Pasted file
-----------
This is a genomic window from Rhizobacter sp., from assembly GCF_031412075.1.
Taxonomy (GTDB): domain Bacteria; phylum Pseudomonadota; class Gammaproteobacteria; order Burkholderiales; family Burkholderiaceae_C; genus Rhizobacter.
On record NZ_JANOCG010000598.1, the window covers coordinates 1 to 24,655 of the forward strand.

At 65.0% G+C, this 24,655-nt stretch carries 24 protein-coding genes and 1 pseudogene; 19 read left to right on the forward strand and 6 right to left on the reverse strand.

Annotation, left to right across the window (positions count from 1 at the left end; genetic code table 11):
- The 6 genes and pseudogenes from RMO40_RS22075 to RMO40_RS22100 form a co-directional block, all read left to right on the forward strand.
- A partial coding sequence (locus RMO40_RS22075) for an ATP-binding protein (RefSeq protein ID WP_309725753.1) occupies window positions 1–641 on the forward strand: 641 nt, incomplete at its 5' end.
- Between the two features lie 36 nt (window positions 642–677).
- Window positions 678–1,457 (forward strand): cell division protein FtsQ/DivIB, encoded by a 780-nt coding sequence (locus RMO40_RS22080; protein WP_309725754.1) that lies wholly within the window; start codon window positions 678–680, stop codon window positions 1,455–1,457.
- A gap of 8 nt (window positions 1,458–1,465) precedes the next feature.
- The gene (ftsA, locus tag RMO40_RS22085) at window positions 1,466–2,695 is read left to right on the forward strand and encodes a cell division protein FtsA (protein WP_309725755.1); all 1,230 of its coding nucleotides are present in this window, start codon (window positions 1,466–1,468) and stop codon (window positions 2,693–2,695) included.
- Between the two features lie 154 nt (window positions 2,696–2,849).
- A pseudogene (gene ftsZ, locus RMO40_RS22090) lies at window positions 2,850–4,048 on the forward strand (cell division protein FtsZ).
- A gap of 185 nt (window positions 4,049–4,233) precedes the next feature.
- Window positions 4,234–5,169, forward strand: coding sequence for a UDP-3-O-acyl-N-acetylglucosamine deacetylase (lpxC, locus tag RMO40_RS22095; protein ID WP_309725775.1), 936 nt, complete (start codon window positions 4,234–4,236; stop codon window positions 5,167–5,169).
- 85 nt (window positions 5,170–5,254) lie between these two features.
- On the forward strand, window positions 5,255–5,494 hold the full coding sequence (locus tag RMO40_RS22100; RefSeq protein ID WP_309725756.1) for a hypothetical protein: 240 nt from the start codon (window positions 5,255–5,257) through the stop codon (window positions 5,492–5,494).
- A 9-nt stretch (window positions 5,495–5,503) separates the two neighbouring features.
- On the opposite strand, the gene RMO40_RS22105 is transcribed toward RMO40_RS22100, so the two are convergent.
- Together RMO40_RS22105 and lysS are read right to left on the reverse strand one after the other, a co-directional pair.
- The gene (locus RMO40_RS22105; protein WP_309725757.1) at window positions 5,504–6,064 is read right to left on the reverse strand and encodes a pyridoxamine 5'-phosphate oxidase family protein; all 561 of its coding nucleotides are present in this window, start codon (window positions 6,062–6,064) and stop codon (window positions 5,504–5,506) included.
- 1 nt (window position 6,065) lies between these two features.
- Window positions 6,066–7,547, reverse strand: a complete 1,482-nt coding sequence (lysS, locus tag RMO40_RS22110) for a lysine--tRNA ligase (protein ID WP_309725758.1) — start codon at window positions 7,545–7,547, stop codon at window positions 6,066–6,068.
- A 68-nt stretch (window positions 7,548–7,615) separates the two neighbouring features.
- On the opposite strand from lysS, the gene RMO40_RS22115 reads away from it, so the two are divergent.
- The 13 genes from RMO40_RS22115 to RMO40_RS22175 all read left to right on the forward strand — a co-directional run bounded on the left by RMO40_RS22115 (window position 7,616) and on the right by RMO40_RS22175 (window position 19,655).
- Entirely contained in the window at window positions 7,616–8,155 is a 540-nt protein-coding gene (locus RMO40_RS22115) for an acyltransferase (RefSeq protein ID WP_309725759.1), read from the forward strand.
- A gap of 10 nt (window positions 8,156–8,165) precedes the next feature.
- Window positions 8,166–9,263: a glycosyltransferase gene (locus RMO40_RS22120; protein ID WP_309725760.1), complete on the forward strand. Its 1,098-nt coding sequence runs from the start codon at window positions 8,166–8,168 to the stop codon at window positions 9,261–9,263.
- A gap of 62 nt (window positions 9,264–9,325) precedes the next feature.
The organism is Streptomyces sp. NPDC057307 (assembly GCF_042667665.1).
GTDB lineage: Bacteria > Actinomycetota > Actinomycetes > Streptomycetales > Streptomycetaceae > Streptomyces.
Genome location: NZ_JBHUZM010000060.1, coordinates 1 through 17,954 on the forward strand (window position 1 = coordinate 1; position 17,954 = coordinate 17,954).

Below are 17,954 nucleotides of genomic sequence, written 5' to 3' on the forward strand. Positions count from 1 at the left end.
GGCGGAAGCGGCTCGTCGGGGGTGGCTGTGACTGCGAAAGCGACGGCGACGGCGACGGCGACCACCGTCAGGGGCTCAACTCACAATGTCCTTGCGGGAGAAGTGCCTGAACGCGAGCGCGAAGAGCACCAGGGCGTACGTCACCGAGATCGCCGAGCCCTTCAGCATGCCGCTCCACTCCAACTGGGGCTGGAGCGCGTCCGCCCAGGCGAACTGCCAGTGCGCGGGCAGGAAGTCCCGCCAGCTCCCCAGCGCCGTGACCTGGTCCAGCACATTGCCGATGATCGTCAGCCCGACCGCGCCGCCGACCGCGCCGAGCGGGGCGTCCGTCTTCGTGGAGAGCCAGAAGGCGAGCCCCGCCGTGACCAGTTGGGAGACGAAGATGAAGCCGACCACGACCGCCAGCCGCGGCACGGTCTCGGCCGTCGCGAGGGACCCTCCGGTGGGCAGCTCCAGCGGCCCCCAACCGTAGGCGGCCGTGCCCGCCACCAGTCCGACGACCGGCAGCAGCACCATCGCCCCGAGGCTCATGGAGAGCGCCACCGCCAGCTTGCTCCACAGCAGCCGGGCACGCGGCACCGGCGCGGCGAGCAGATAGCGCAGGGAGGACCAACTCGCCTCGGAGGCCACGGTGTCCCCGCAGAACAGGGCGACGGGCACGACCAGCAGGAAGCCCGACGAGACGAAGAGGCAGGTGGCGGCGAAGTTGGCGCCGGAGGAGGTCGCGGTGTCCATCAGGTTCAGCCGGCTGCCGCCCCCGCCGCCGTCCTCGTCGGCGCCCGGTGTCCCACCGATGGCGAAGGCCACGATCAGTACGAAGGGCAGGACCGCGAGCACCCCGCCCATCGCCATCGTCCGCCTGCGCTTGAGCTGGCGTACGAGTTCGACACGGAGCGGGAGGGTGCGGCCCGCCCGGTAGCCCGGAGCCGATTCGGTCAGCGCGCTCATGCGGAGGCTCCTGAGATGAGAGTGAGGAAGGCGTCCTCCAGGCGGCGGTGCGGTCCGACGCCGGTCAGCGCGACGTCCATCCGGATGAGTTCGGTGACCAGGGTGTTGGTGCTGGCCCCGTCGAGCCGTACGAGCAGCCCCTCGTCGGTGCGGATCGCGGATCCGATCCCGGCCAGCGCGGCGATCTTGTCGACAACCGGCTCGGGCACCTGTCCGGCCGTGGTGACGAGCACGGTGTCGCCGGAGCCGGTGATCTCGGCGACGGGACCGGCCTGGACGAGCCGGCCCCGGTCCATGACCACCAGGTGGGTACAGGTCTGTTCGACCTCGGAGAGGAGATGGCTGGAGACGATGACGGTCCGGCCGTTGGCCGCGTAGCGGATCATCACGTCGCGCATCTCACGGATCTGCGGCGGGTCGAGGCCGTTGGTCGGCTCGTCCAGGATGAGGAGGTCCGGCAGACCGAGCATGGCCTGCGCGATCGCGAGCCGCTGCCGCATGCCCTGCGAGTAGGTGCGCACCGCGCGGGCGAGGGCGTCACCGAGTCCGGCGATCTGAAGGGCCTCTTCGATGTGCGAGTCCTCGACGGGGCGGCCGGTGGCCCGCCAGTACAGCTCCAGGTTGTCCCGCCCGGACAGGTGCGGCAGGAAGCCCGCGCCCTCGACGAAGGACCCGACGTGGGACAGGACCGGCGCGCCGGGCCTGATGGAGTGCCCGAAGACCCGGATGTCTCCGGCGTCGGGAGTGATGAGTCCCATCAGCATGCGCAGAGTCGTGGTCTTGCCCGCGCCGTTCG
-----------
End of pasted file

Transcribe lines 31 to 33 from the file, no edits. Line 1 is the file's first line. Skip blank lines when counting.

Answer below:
The organism is Streptomyces sp. NPDC057307 (assembly GCF_042667665.1).
GTDB lineage: Bacteria > Actinomycetota > Actinomycetes > Streptomycetales > Streptomycetaceae > Streptomyces.
Genome location: NZ_JBHUZM010000060.1, coordinates 1 through 17,954 on the forward strand (window position 1 = coordinate 1; position 17,954 = coordinate 17,954).